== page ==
State Defense Forces[edit]

After the passage of the Militia Act of 1903, state militias were transformed into the National Guard, and subject to deployment by the federal government. States who wished to maintain a military force then had to create a separate, independent state guard aside from the National Guard. Many states did so during the World Wars in order to guard borders and coastlines, suppress insurrection, guard military establishments, and respond to disasters. During both World Wars, when National Guard units were federalized, state defense forces became the replacement military for guarding the home front. Tennessee assembled a state defense force which was able to assume the responsibilities of the deployed National Guard units, assist in guarding federal military assets when federal soldiers could not be spared, and act as a reserve force in the event of a mainland invasion. Although State Guard units could not be directly drafted, many individual members were either drafted or volunteered for battle through the federal military. One famous Tennessean, Alvin York, belonged to the Tennessee State Guard, helping to reorganize it for modern times in 1941.[6] By 1948, with National Guard units returning home, the State Guard went inactive.

Tennessee State Guard: 1985-present[edit]

It wasn't until the latter half of the twentieth century, with National Guard units becoming more frequently federalized, that the need for a local force who would not be sent abroad in a time of emergency became clear. In 1985, the Tennessee Defense Force was formed to provide a trained military reserve force for use of the Governor's use in times of emergency, and in 1998 the name was changed by the legislature to the Tennessee State Guard.[4] In 1993, the TNSG was deployed to assist in recovery operations following a series of tornadoes which touched down in Tennessee.[7] After the attacks of September 11, 2001, state guard members were called up to guard a federal naval station in Millington, Tennessee. In 2005, Governor Phil Bredesen activated the Tennessee State Guard to assist with relief efforts from Hurricane Katrina.[8]


The mission statement of the Tennessee State Guard sums up their responsibilities, namely: "The purpose of the Tennessee State Guard is to provide a professional complement of personnel to support the State mission of the Tennessee National Guard, by assisting the Tennessee Army National Guard as a force multiplier, and at the direction of the Adjutant General, to assist civil authorities with disaster relief, humanitarian causes, ceremonial service, religious and medical support for the well being and safety of the citizenry of Tennessee."[9]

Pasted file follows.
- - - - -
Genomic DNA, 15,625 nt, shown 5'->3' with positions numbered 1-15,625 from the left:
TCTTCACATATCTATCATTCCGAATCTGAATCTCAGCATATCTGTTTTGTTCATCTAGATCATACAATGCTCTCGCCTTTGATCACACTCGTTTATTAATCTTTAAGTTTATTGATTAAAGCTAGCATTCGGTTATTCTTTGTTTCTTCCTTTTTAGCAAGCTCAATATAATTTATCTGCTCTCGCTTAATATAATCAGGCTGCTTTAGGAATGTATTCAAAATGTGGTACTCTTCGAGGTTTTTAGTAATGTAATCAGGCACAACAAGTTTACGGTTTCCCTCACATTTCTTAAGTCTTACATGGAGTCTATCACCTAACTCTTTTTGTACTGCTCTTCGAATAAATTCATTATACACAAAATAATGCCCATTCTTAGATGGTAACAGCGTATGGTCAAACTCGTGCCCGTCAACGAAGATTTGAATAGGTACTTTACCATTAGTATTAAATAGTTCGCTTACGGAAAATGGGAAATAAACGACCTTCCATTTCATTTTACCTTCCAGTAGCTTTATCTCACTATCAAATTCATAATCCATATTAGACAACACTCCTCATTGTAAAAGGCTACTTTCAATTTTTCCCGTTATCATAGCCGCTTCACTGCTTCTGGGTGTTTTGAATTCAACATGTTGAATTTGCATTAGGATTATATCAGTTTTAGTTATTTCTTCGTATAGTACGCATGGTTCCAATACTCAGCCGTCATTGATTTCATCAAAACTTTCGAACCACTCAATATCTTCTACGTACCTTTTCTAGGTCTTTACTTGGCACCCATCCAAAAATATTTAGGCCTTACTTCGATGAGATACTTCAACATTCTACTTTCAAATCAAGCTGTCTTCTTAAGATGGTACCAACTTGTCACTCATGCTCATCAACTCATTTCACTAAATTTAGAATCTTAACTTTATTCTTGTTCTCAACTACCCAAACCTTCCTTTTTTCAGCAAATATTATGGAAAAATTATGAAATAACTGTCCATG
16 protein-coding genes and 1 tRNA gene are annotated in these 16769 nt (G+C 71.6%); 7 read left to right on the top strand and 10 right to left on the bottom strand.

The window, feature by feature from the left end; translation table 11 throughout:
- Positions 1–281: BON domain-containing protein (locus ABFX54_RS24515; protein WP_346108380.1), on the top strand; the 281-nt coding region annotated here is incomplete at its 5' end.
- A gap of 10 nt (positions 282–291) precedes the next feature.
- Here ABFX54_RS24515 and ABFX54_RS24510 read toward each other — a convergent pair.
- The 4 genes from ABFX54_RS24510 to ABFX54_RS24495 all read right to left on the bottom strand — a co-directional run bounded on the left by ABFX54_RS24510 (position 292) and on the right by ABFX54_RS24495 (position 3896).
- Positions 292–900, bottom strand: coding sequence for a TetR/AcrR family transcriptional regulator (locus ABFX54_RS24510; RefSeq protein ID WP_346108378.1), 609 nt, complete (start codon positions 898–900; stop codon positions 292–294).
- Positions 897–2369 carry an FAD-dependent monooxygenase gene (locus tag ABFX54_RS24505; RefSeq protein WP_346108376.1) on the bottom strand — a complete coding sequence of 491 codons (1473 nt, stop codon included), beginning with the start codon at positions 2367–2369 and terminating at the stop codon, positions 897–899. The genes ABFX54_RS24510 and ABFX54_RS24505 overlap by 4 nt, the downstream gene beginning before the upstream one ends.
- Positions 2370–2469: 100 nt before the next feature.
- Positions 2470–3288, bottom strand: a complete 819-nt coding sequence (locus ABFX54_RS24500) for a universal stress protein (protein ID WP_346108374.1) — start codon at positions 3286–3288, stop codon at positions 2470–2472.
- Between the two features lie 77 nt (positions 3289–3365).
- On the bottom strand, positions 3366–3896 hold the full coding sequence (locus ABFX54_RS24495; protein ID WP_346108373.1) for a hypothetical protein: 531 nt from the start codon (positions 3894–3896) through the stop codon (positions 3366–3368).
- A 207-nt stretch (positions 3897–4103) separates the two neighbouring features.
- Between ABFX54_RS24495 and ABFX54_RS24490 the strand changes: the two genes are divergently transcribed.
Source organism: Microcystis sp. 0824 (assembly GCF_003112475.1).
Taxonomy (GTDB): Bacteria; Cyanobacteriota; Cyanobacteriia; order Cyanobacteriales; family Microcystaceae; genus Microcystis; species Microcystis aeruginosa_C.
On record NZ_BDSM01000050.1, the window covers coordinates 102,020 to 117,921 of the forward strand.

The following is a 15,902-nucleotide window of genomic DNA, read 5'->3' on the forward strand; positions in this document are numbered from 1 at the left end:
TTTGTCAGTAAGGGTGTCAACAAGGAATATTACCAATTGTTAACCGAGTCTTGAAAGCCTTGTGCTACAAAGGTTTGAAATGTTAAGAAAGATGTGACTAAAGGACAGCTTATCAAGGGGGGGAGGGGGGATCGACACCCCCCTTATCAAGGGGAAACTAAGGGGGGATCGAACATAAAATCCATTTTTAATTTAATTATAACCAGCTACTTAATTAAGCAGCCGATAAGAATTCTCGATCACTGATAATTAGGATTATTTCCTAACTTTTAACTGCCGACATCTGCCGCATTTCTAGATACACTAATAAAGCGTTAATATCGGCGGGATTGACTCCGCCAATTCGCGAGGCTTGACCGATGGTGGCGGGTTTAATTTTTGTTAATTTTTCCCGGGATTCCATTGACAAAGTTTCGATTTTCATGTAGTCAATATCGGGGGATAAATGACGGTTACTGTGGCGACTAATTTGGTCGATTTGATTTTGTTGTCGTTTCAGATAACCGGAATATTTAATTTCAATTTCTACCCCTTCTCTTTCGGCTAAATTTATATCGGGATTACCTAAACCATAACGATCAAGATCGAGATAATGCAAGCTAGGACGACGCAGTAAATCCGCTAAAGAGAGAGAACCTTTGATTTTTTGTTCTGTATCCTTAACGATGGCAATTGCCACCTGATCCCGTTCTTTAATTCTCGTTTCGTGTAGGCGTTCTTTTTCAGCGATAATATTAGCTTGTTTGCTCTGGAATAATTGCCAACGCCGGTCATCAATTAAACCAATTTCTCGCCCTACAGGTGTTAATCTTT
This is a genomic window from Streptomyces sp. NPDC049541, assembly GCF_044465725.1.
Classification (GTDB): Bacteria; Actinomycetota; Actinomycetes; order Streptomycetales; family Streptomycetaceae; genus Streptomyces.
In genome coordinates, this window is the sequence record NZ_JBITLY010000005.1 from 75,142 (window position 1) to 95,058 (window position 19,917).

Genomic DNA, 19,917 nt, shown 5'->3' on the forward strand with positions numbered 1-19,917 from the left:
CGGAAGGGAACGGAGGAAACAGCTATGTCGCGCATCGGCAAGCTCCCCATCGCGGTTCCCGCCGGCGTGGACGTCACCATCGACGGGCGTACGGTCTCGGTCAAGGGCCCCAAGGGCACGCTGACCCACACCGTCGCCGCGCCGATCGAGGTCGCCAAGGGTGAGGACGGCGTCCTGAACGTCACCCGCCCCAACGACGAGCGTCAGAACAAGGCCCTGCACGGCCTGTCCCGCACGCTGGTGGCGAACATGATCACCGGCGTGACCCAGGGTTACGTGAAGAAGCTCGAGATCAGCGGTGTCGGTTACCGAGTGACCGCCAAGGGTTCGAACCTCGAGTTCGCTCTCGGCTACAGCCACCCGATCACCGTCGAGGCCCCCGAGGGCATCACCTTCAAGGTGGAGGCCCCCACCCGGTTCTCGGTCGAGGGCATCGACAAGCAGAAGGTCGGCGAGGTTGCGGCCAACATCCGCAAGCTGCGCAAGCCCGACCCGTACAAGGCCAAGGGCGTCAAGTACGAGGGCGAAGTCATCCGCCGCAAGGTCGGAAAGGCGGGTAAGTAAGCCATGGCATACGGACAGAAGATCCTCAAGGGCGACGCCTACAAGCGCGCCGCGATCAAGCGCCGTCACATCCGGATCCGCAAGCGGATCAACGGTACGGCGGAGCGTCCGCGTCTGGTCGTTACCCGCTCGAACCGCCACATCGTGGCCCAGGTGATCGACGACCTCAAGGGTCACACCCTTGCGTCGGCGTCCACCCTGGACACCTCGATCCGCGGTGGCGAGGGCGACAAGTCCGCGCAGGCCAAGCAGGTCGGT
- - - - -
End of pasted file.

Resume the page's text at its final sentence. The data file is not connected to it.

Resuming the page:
The Tennessee State Guard can be used to augment National Guard units in times of emergency, provide medical aid, security, funeral honors and other responsibilities generally covered by the state's National Guard. They can serve as first responders to a natural or man-made disaster, and can integrate emergency response plans with local community emergency response teams. Aside from deploying to aid victims of Hurricane Katrina, and guarding military instillation in the aftermath of the September 11 attacks, State Guardsmen also participated in Operation Vigilant Guard in disaster preparation through drills organized as an earthquake disaster zone response.[4] The state guard can be deployed to guard military installations, and serve as crowd or riot control. Since the state guard is not a federal force, it is not prohibited from engaging in law enforcement by the Posse Comitatus Act like federal military units are.

In addition to being trained to perform these duties, each brigade has its own airborne-qualified search and rescue team trained by certified instructors.[10] The special operations branch include licensed paramedics, civilian structural engineers, former Special Forces and Rangers, and communications specialists, all of whom are both airborne and scuba qualified, as well as a canine section.[11]


Any able-bodied citizen with a high school diploma or GED and no criminal record is eligible for membership, although when quotas have largely been met, honorably discharged members of all five branches of the United States military are given precedence for any remaining slots, due to the skills and experience they offer. Civilians with specific professional skill sets such as doctors, attorneys, chaplains or engineers may be considered for membership without prior military service, regardless of full quotas.[12] All officers must have at least a bachelor's degree.[12]